As we transition back to offices, schools, hospitals and other areas where large crowds gather, employers need to legally protect themselves from the risk of allegations or reports of specifically work-related COVID infections. To prevent disease, organizations may institute two strategies: (a) An employee/student temperature screening mechanism or (b) an employee/student pre-work self-assessment or symptom report.
In order to avoid potential disease spread, employees must be screened pre-entry to the worksite/school/hospital. The National Safety Council recommends issuing workers with a smartphone application to complete and upload their symptom reports to facilitate the employee pre-work self-assessment — including the related administrative burdens. For temperature check locations, the Society for Human Resource Management (SHRM) recommends screenings are done in a private room or in a tent outside the facility.
It is crucial all temperature screening tests are research-proven to be accurate and reliable to protect against false COVID negatives or positives.
How frequently should you screen? Many factors will drive this organizational decision, including known workplace outbreaks within your school/industry, and the level of community transmission within your town, city or district. However, across sectors, and based on the COVID incubation period, the CDC recommends conducting screening testing at least weekly.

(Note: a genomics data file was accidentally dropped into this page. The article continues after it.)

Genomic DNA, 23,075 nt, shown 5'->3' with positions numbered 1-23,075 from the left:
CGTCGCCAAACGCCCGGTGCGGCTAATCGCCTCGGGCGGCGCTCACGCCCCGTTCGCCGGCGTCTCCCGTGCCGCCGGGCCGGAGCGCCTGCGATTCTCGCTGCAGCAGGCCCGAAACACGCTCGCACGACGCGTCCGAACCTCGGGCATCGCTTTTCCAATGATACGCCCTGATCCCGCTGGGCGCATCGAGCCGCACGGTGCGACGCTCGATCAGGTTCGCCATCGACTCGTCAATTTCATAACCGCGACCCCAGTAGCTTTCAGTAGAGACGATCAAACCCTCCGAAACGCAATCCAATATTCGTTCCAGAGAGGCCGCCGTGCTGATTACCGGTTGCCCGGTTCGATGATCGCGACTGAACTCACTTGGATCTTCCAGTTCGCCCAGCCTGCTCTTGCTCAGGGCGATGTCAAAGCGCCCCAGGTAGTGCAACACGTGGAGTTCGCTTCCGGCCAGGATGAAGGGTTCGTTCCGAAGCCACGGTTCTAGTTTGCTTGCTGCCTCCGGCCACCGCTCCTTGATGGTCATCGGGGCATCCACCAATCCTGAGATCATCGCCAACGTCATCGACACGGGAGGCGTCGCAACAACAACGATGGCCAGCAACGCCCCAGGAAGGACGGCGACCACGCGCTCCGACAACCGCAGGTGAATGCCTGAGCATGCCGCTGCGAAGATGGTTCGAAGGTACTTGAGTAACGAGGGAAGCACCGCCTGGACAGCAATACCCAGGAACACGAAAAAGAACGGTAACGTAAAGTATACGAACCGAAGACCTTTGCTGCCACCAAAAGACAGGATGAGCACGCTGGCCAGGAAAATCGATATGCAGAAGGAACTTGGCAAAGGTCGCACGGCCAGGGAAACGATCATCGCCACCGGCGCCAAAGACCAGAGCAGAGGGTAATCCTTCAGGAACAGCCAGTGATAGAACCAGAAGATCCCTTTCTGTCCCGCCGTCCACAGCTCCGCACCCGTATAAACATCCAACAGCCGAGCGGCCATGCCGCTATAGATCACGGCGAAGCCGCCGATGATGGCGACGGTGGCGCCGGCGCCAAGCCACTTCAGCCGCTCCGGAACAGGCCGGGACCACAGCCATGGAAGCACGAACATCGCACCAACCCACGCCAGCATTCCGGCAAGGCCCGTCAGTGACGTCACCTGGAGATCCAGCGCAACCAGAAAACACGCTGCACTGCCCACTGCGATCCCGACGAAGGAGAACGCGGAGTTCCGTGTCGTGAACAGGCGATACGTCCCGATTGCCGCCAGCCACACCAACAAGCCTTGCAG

One proven method for temperature screening is an infrared (IR) thermometer. These devices measure temperature by sensing the thermal radiation emitted by the subject. They are also known as temperature guns, non-contact thermometers or laser thermometers. They are capable of measuring the temperature of an object from a distance.
Most public places use infrared thermometers for monitoring people’s body temperatures. One person holds the thermometer pointed towards the subject’s forehead, and then the temperature measurement result is displayed on the digital screen of the infrared thermometer. People with normal body temperatures are allowed to enter public premises, whereas people with elevated body temperatures are prohibited from entering.